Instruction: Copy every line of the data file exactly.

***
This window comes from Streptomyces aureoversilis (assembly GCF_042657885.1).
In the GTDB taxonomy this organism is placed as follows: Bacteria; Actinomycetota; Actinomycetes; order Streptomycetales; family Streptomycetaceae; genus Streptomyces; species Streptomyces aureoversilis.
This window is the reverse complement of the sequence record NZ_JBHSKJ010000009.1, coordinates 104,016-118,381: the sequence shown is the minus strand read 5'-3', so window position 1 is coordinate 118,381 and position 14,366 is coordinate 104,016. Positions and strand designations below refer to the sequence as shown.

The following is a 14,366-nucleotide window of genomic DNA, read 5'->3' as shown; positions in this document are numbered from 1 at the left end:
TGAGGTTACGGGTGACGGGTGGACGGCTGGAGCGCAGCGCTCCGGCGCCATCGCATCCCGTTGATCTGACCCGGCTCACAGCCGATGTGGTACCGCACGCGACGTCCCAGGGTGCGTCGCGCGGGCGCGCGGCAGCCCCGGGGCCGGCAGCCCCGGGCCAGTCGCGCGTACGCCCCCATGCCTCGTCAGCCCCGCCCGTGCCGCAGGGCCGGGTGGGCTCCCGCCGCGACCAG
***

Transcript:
This window comes from Streptomyces aureoversilis (assembly GCF_042657885.1).
In the GTDB taxonomy this organism is placed as follows: Bacteria; Actinomycetota; Actinomycetes; order Streptomycetales; family Streptomycetaceae; genus Streptomyces; species Streptomyces aureoversilis.
This window is the reverse complement of the sequence record NZ_JBHSKJ010000009.1, coordinates 104,016-118,381: the sequence shown is the minus strand read 5'-3', so window position 1 is coordinate 118,381 and position 14,366 is coordinate 104,016. Positions and strand designations below refer to the sequence as shown.

The following is a 14,366-nucleotide window of genomic DNA, read 5'->3' as shown; positions in this document are numbered from 1 at the left end:
TGAGGTTACGGGTGACGGGTGGACGGCTGGAGCGCAGCGCTCCGGCGCCATCGCATCCCGTTGATCTGACCCGGCTCACAGCCGATGTGGTACCGCACGCGACGTCCCAGGGTGCGTCGCGCGGGCGCGCGGCAGCCCCGGGGCCGGCAGCCCCGGGCCAGTCGCGCGTACGCCCCCATGCCTCGTCAGCCCCGCCCGTGCCGCAGGGCCGGGTGGGCTCCCGCCGCGACCAG